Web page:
Australia Cracks Down On Gold Industry Tax Fraud

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By Murray Griffin

The Australian government March 31 announced a crack-down on a tax scam in the gold trading industry, with new legislation to apply retrospectively from April 1.

The government legislation will make mandatory an approach to paying goods and services tax, or GST, that the Australian Taxation Office has—since January—encouraged the gold industry to adopt on a voluntary basis.

To make sure fraudulent activity doesn’t simply shift from gold to other metals, the changes will apply to all precious metals, said Kelly O’Dwyer, minister for revenue and financial services.

“These changes will be legislated as soon as possible,” O’Dwyer said.

The crack-down will be implemented by reversing arrangements for remitting GST, so that those buying precious metals must remit and report it, not those selling them.

Threshold Exemption

Also effective from April 1, 2017, goods containing gold, silver or platinum above a threshold level will no longer fall within the definition of second-hand goods.

The ATO has, for some time, had concerns about tax fraud involving gold bullion transactions, with an ATO official Jan. 31 telling a webinar on its voluntary version of the GST payment arrangement that the industry was “not in a good place.”

“We have got a lot of concerns,” the ATO spokesman said.

The concerns relate to a scam that rests on the fact that GST doesn’t apply when someone buys gold bullion, the high-grade, tradable form of the metal.

But GST is applied when gold scrap is sold.

That means buying bullion, melting it into scrap and selling it entitles the person or entity that arranged the melting to charge GST when on-selling it.

Technically the GST should be remitted to the ATO, but in the real world, that often hasn’t happened.

Furthermore, the buyers of the melted gold can claim GST credits and then simply recycle it back into bullion, creating an “unvirtuous circle” in which GST payments never go to the ATO, while GST credits are repeatedly claimed.

As the Serious Financial Crime Taskforce said in an October 2016 bulletin, “we believe there are groups or networks of industry participants, including refiners, bullion dealers, gold kiosks, dealers and buyers within established supply chains involved in gold recycling (or carousel type) arrangements, seeking to exploit the GST rules in relation to precious metals.”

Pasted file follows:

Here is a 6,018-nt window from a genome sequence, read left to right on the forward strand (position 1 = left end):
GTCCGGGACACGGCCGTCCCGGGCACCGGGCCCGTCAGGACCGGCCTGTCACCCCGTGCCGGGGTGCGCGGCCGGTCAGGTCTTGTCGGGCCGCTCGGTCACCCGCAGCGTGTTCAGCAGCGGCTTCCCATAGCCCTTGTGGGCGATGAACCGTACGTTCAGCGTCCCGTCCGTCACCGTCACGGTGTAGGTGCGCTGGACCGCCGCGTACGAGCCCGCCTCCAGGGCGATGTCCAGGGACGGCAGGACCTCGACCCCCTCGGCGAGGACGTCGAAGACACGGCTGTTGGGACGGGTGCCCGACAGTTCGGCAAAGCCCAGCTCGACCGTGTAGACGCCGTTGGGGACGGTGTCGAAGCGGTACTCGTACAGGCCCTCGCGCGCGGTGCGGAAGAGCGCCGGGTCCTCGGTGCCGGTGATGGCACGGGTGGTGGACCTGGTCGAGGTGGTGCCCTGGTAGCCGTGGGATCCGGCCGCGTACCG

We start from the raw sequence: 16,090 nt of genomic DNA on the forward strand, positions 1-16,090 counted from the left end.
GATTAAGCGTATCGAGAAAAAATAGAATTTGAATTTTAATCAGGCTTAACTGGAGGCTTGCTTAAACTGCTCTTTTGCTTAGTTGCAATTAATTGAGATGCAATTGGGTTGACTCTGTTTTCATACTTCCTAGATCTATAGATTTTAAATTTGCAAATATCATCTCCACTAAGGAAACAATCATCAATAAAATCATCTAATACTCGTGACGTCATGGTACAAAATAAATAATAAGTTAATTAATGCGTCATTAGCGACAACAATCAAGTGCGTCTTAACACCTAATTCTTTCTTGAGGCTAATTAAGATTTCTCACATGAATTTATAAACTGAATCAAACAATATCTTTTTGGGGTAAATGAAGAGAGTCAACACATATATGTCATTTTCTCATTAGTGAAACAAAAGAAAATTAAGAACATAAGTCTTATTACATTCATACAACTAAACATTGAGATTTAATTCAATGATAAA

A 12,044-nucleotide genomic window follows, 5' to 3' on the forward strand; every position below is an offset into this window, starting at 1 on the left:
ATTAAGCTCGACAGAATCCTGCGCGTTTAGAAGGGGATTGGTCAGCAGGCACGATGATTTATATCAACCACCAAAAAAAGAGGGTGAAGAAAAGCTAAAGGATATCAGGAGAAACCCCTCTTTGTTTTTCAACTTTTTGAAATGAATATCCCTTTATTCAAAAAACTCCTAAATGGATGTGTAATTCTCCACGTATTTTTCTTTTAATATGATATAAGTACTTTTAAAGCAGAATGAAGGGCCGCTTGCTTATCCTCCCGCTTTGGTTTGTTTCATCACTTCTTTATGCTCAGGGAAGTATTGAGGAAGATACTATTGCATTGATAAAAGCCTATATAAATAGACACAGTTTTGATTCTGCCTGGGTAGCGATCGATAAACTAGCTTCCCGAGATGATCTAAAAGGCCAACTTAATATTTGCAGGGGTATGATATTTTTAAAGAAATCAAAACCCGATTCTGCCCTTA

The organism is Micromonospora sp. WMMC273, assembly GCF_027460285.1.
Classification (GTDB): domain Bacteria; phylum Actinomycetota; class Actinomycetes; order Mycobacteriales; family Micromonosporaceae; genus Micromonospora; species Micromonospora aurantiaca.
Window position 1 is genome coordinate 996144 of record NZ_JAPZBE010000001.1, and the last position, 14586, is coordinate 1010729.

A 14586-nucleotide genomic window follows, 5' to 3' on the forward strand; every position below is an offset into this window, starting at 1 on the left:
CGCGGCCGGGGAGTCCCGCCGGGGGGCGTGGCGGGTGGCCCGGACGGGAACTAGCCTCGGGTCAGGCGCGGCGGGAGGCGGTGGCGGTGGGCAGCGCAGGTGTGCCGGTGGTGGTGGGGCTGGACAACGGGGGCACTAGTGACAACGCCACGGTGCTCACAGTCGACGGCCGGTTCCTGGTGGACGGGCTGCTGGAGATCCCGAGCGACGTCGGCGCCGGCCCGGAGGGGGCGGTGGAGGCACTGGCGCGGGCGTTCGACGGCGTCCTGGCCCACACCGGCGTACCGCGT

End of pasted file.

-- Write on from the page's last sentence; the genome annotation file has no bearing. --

“These artificial arrangements are established to obtain a benefit from the tax system of which there is no entitlement and are tax crime,” it said.

The new “reverse-charge” GST arrangements prevent a mischievous seller from keeping the GST component when they sell gold, because the buyer will remit it to the ATO and sellers will never receive it.

Legitimate Players Welcome Mandatory Move

The government’s plan to convert the voluntary arrangement into a mandatory scheme is likely to be welcomed by legitimate participants in the gold trading industry.

After the Jan. 31 webinar, an ATO spokesperson Feb. 1 told Bloomberg BNA that many of those involved in the industry had expressed concern that the voluntary reverse charge arrangement might not be taken up by all industry participants.

Switching to a mandatory regime will also simplify arrangements for industry participants, an ATO spokesperson said March 31 by email.

Businesses can now report the reverse-charged transactions directly on their Business Activity Statements without having to complete voluntary reverse-charge worksheets, the spokesperson told Bloomberg BNA.

To contact the reporter on this story: Murray Griffin in Melbourne at correspondents@bna.com

To contact the editor responsible for this story: Penny Sukhraj in London at psukhraj@bna.com

For More Information

ATO information on the changes is available at http://src.bna.com/nwQ.

An ATO Draft Goods and Services Tax Determination (GSTD 2017/D1) 'Goods and services tax: what is excluded from being second-hand goods by paragraph (b) of the definition of that term in Division 195 of the A New Tax System (Goods and Services Tax) Act 1999?' is available at http://src.bna.com/nwR.

The October 2016 bulletin from the Serious Financial Crime Task Force is available at http://src.bna.com/nwS.

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